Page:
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The Oxford Study Bible Study Bible supplemented with commentary from scholars of various religions.

The Gospel According To Luke - Introduction

The Gospel of Luke was written about 90 C.E. by a Gentile Christian, one of the first church writers with a real awareness of himself as a literary figure (see 1.1–4 n. ). Basic to the design of his work is the place that Luke assigns the career of Jesus in a more comprehensive view of the course of God's dealings with the human family. Jesus' ministry is the period in terms of which the previous and subsequent history of salvation is given meaning: it is the culmination of ancient Israel's promise and the ground of the church's hope and life.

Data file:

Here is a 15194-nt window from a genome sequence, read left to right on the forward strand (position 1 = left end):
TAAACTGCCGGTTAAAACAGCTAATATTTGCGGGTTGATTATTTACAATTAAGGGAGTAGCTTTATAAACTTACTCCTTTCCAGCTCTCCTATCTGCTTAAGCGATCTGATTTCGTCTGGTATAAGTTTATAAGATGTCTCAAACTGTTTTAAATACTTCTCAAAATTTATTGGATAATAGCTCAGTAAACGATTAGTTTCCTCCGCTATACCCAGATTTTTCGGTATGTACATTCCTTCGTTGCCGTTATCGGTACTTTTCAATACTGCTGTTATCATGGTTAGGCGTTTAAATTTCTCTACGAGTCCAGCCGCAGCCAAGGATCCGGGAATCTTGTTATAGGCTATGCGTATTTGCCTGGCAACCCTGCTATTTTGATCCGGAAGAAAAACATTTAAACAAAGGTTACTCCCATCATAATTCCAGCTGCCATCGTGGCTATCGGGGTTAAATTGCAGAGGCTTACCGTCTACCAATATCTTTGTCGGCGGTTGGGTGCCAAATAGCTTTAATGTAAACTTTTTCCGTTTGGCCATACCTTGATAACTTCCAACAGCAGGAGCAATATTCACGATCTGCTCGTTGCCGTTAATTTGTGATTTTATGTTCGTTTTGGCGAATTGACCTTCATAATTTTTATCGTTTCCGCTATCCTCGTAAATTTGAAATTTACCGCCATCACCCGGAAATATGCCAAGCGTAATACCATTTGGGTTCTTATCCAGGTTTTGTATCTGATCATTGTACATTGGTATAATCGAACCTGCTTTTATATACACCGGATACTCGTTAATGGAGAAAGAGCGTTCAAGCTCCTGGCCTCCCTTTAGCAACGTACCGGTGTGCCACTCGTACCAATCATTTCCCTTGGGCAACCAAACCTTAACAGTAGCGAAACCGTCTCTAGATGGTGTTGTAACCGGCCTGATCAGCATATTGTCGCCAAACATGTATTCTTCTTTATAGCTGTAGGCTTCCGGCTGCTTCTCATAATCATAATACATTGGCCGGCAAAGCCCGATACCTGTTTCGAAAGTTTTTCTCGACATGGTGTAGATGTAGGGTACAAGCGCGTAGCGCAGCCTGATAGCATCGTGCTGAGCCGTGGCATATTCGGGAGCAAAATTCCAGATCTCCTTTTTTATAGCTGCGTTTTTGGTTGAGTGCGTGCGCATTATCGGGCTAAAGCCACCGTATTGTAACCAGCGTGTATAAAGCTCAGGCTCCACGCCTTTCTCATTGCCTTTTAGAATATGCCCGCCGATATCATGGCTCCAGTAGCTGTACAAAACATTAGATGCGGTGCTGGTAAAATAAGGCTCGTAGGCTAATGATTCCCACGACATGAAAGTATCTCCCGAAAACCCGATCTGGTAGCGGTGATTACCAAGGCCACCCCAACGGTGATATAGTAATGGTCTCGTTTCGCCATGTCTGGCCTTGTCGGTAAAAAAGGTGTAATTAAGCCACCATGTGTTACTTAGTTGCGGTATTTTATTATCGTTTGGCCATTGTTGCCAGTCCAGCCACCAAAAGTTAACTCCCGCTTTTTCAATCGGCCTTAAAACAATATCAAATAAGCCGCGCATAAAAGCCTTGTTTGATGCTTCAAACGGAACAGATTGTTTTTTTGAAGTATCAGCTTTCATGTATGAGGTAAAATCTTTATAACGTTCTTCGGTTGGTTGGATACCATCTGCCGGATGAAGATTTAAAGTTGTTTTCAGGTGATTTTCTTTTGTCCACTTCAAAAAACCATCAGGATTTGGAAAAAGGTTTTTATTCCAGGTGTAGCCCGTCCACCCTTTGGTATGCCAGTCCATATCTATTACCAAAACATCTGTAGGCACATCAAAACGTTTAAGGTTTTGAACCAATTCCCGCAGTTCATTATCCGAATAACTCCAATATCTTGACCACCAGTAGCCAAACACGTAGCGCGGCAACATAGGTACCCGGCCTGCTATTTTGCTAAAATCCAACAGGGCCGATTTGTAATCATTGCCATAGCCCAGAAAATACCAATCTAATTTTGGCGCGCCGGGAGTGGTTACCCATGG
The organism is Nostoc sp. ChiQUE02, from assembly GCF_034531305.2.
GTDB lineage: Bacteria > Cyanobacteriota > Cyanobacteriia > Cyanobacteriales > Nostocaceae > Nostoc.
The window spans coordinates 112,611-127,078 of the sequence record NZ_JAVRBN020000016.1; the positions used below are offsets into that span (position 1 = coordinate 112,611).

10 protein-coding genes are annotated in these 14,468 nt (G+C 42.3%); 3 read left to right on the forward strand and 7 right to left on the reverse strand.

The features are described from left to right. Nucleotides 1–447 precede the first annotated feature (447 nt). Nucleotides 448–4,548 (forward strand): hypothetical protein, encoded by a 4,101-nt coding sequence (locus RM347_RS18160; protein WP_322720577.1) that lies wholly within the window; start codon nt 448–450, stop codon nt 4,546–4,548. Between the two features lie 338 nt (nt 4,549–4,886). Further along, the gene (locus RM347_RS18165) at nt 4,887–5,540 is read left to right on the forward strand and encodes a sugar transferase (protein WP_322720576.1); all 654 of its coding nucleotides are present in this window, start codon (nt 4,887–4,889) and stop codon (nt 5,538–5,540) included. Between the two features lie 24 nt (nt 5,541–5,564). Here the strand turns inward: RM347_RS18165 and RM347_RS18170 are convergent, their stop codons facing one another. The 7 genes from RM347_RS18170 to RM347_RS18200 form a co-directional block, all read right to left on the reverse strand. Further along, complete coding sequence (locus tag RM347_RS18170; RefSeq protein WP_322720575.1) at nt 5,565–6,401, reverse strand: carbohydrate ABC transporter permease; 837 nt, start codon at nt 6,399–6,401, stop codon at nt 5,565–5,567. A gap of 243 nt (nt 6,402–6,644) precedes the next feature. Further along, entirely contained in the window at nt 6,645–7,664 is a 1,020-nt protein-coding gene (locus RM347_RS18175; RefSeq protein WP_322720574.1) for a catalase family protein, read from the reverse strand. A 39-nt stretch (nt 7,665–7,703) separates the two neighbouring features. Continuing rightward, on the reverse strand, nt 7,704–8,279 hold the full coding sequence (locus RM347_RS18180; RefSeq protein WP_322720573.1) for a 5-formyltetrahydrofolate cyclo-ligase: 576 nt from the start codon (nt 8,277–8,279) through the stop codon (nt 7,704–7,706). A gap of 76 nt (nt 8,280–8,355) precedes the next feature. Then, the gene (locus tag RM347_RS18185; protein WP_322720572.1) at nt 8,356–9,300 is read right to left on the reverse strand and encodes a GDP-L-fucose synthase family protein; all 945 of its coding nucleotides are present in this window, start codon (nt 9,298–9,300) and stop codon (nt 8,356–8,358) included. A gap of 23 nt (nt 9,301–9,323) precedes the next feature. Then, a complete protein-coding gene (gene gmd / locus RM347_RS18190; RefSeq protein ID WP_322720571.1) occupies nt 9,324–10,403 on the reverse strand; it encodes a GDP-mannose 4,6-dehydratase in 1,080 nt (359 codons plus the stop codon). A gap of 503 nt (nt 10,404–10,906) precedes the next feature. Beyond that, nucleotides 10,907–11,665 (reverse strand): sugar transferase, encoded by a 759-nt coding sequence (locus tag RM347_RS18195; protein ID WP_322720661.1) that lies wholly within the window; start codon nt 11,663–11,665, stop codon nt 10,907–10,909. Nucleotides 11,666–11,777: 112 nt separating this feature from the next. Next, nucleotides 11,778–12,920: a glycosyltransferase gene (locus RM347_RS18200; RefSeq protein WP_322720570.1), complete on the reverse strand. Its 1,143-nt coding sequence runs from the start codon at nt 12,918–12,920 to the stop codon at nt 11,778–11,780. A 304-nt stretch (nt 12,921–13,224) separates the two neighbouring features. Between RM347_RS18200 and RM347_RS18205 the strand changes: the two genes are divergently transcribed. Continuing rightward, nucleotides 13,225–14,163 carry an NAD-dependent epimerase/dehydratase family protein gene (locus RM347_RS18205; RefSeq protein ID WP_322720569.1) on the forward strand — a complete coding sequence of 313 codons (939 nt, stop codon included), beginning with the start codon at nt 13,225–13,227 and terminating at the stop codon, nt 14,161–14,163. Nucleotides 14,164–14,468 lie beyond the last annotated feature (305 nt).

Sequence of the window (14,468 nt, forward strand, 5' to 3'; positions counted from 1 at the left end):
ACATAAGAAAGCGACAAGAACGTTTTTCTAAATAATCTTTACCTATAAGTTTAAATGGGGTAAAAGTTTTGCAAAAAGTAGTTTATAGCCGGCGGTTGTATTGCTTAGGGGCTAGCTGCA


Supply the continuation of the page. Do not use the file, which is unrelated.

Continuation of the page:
After a lengthy introduction ( 1.1–4.13 ), Luke describes Jesus' career as a procession that begins in Galilee ( 4.14–9.50 ) and moves on the way to Jerusalem ( 9.51–19.27 ) where the nature of divine Sonship is fully revealed ( 19.28–24.53 ).

But the story of salvation does not end here. It is taken up again in a second volume (Acts of the Apostles) where, in the experience of the church, the way that once led to Jerusalem now extends to “the farthest corners of the earth” (Acts 1.8 ).

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